Here’s the species I have identified for with the app.


Purple Finch

DESCRIPTION 5 1/2-6 1/2″ (14-17 cm). Larger and stockier than House Finch, but smaller than Cassin’s and darker than both. Dusky rose-red of male, more raspberry than purple, extends from upperparts to breast and flanks, brightest at crown and rump. Off-white below, mantle streaked with brown, wings and notched tail brown. Female has pronounced light stripe behind eye, dark stripe on jaw, and more heavily streaked breast than female House or Cassin’s Finches.

VOICE Rich musical warble. Call a distinctive tick in flight.

HABITAT Mixed and coniferous woodlands; ornamental conifers in gardens.

RANGE Breeds from British Columbia east to Newfoundland, southward in western mountains to California and from eastern Minnesota east to West Virginia. Winters south to U.S.-Mexico border.

DISCUSSION Purple Finches are numerous and conspicuous during spring migration; pairs are territorial, the brightly colored male displaying in front of the female with his rich, spirited, warbling song. After the clutch is raised, they may be seen in large flocks visiting orchards, parks, and other woodlands. In winter they visit feeding stations in large numbers, showing a fondness for sunflower seeds.

NESTING 4 or 5 blue-green eggs, spotted at the larger end with dark brown, in a well-made cup of grasses and twigs, often lined with hair, placed in a conifer.


Wild Columbine – Aquilegia Canadensis

DESCRIPTION A nodding, red and yellow flower with upward-spurred petals alternating with spreading, colored sepals and numerous yellow stamens hanging below petals. Leaves: 4-6″ (10-15 cm) wide, long-stalked, compound; divided into 9-27 light green, 3-lobed leaflets.Height: 1-2′ (30-60 cm).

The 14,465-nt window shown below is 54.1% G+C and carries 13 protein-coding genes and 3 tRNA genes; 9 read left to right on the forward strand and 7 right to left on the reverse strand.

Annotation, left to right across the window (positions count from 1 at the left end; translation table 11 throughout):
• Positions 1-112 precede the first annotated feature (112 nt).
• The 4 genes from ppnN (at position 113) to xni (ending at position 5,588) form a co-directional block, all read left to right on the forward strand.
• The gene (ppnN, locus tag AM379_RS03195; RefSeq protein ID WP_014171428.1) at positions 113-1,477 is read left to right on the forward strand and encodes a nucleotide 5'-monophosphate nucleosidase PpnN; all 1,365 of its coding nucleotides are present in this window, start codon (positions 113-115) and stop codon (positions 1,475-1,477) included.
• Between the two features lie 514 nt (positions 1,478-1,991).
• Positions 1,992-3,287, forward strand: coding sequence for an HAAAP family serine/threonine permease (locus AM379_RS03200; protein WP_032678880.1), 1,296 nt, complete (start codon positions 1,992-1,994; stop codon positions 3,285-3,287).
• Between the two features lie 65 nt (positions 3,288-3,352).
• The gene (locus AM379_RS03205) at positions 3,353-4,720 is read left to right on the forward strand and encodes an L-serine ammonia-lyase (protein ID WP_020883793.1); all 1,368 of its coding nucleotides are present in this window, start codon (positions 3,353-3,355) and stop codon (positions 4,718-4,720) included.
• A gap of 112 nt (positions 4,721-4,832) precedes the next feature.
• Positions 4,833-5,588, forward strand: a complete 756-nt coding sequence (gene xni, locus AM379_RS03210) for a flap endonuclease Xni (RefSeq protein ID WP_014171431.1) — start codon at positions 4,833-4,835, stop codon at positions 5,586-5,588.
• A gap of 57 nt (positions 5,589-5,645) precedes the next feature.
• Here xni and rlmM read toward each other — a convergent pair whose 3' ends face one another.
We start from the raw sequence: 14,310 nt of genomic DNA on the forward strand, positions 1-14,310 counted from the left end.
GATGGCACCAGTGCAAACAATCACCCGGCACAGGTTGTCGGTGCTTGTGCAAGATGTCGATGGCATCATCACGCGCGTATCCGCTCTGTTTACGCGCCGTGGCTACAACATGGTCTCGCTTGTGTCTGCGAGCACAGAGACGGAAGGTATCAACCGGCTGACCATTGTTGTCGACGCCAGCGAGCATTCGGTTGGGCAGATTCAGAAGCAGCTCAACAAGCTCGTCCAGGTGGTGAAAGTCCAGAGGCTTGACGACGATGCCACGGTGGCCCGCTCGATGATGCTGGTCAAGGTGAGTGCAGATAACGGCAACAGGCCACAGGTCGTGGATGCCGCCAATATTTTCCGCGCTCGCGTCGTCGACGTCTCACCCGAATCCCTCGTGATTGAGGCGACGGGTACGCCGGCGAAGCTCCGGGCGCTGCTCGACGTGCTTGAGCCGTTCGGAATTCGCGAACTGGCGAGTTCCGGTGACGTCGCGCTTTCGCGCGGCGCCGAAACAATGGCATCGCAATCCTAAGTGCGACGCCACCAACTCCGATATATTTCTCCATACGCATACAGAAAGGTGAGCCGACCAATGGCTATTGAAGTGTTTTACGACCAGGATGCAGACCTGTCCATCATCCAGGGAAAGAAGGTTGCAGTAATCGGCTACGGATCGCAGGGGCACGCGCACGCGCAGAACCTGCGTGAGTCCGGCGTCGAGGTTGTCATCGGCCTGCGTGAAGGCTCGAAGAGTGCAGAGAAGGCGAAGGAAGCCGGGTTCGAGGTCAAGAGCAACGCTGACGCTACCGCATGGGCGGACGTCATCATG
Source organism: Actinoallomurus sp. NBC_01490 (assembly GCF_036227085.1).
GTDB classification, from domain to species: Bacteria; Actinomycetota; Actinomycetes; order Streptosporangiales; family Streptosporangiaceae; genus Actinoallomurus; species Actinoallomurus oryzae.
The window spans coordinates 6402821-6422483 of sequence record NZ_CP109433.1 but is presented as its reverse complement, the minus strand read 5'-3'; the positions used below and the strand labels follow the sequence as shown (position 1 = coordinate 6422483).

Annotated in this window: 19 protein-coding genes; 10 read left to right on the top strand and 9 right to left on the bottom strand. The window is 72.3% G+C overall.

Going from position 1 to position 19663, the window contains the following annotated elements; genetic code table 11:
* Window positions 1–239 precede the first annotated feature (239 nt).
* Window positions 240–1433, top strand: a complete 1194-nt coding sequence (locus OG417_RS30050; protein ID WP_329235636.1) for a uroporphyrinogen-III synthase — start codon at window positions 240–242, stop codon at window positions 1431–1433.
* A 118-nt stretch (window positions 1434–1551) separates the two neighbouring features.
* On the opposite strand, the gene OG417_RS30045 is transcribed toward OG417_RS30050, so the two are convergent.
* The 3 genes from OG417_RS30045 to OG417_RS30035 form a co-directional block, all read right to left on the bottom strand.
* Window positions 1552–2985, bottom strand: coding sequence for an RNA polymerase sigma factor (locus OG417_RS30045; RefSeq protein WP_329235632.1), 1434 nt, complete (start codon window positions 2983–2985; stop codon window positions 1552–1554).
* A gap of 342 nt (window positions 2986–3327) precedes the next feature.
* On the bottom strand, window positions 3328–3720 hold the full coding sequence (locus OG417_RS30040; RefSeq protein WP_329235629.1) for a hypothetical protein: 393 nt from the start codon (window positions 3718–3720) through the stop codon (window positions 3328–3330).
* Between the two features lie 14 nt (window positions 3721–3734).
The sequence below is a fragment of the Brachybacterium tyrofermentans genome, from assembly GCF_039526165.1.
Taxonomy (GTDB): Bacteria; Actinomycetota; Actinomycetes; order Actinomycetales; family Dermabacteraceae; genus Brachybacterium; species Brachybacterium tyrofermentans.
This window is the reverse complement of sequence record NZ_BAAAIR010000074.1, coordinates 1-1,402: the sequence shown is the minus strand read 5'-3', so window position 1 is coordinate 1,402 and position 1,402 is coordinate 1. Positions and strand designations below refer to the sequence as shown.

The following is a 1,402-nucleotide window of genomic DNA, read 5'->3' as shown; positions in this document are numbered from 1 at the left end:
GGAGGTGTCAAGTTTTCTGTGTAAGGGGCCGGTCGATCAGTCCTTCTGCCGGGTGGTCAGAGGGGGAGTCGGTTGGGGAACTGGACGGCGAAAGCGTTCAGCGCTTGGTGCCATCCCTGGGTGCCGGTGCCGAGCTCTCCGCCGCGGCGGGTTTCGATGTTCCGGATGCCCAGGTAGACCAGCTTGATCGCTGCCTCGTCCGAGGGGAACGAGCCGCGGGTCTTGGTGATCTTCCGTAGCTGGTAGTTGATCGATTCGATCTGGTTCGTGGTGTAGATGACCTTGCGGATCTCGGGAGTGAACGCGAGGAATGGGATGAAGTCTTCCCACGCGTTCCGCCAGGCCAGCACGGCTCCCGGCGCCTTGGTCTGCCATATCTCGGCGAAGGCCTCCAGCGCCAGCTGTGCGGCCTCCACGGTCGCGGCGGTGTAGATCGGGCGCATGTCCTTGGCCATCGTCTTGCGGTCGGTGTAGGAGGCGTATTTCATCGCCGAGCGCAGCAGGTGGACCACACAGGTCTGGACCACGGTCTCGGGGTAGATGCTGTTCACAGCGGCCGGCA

HABITAT Rocky, wooded, or open slopes.

RANGE Saskatchewan east to Nova Scotia, south to Florida, west to Arkansas and Texas, and north to North Dakota.

DISCUSSION This beautiful woodland wildflower has showy, drooping, bell-like flowers equipped with distinctly backward-pointing tubes, similar to the garden Columbines. These tubes, or spurs, contain nectar that attracts long-tongued insects especially adapted for reaching the sweet secretion. European Columbine (A. vulgaris), with blue, violet, pink, or white short-spurred flowers, was introduced from Europe and has now become well established in many parts of the East.

FLOWER April-July.. 1-2″ (2.5-5 cm) long; sepals 5, red; petals 5, each yellow, with a hollow, long, red spur; stamens forming a column.

FRUIT Beaked, many-seeded pod, splitting open along inner side.


This one I am uncertain about what I have found. At first I looked in the flowers app but I couldn’t find anything in the pink/purple colors… So for fun I checked in the trees app. Well I was caught by surprised… Apparently this is a Purple-flowering Raspberry (Rudus odoratus). An alternate name is a Thimbleberry!